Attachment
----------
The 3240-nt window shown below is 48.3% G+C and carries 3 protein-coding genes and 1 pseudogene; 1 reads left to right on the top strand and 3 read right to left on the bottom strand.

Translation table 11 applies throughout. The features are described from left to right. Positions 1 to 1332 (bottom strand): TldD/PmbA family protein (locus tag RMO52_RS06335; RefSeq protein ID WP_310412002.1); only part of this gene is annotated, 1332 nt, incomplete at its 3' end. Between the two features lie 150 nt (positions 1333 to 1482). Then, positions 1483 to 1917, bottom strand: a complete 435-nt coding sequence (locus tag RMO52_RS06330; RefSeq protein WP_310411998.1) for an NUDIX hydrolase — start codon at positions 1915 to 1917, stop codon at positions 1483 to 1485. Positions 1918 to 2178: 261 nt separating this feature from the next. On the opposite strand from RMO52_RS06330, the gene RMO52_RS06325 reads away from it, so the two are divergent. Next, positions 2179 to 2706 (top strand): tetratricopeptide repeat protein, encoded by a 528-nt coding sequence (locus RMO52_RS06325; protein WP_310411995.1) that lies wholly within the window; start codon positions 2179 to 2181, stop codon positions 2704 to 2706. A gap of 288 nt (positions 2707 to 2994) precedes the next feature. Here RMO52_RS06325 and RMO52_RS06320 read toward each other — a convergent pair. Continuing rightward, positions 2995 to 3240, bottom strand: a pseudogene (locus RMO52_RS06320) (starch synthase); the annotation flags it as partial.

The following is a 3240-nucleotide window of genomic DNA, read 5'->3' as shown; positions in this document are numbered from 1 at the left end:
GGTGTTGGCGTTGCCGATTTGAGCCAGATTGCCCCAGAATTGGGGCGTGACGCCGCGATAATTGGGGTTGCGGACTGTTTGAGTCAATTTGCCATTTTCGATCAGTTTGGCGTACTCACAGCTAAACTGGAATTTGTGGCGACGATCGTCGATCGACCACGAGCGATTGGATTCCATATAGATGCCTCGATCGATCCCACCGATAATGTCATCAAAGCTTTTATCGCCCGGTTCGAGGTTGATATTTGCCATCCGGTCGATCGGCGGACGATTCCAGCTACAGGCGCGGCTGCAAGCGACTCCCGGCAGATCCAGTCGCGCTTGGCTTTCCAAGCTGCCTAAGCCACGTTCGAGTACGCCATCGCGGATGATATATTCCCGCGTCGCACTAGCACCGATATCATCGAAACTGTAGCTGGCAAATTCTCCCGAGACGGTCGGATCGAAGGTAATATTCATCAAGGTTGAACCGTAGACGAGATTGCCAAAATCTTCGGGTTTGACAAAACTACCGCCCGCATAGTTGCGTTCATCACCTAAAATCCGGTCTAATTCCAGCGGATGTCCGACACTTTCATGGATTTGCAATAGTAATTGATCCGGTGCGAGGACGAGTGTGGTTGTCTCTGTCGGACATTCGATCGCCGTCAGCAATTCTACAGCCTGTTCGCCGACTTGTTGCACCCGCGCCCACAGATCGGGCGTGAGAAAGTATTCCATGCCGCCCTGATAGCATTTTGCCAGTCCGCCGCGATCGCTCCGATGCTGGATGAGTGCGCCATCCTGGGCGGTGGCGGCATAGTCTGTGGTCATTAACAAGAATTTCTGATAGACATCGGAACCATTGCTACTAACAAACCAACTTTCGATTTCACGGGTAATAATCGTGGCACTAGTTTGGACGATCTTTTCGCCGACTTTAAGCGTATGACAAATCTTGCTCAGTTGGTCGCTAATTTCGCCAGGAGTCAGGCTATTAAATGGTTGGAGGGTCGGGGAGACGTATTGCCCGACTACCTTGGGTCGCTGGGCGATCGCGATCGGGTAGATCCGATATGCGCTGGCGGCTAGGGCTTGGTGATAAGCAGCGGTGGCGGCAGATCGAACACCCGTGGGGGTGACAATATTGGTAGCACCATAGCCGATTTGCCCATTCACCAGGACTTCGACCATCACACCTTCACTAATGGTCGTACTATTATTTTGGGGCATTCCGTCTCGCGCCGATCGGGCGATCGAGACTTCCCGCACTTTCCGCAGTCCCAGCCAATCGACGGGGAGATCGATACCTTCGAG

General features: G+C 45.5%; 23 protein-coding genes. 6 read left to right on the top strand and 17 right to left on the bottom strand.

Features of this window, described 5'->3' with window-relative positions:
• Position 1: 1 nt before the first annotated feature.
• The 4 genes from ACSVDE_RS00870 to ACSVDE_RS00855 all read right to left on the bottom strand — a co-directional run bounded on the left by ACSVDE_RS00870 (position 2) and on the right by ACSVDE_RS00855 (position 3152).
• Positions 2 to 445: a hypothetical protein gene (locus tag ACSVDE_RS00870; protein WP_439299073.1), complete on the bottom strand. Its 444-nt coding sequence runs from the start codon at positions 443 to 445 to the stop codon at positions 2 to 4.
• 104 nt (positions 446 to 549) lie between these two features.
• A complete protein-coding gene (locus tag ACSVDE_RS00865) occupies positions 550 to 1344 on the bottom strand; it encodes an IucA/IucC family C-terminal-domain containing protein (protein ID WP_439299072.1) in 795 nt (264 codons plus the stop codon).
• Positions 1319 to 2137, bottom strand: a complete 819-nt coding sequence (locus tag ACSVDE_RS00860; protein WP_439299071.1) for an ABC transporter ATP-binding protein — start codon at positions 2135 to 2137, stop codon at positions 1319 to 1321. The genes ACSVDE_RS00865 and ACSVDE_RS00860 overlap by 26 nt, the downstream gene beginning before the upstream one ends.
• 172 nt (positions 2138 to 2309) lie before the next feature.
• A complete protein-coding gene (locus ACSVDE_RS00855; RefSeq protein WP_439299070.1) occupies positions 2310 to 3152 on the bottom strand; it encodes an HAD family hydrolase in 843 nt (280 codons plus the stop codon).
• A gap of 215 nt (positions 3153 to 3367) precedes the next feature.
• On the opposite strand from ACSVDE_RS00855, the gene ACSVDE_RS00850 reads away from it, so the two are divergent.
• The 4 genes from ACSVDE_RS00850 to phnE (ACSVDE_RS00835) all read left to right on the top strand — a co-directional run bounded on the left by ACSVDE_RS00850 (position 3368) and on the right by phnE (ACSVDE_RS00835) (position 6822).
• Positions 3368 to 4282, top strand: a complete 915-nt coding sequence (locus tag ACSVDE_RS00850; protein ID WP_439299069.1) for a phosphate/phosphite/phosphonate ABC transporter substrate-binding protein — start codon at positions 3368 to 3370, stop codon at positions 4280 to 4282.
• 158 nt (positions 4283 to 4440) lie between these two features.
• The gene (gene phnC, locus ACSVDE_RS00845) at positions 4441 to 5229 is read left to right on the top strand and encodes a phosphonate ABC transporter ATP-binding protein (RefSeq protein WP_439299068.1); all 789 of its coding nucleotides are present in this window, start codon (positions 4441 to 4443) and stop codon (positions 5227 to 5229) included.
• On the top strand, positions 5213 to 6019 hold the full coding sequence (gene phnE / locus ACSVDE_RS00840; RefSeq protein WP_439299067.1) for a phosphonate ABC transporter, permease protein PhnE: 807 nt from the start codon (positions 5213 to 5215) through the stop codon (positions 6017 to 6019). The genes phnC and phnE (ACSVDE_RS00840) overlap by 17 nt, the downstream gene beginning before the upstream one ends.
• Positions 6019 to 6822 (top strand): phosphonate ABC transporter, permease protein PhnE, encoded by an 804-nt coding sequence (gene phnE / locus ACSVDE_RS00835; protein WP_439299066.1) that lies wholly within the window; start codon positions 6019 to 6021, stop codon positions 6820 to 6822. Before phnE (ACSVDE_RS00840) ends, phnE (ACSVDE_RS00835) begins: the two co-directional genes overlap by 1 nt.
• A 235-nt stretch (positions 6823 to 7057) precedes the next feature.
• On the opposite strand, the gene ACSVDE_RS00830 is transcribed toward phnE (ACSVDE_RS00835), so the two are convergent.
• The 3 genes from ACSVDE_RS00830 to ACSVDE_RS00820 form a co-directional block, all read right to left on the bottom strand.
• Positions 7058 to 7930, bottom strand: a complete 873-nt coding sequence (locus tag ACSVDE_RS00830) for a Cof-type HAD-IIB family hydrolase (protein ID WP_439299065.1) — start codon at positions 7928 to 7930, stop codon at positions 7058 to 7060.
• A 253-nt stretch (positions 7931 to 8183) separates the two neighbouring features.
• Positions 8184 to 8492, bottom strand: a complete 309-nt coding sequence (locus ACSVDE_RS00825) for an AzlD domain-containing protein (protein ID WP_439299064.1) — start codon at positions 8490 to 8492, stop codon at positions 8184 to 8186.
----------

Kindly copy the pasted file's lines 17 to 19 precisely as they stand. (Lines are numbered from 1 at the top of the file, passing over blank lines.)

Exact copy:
• The 4 genes from ACSVDE_RS00850 to phnE (ACSVDE_RS00835) all read left to right on the top strand — a co-directional run bounded on the left by ACSVDE_RS00850 (position 3368) and on the right by phnE (ACSVDE_RS00835) (position 6822).
• Positions 3368 to 4282, top strand: a complete 915-nt coding sequence (locus tag ACSVDE_RS00850; protein ID WP_439299069.1) for a phosphate/phosphite/phosphonate ABC transporter substrate-binding protein — start codon at positions 3368 to 3370, stop codon at positions 4280 to 4282.
• 158 nt (positions 4283 to 4440) lie between these two features.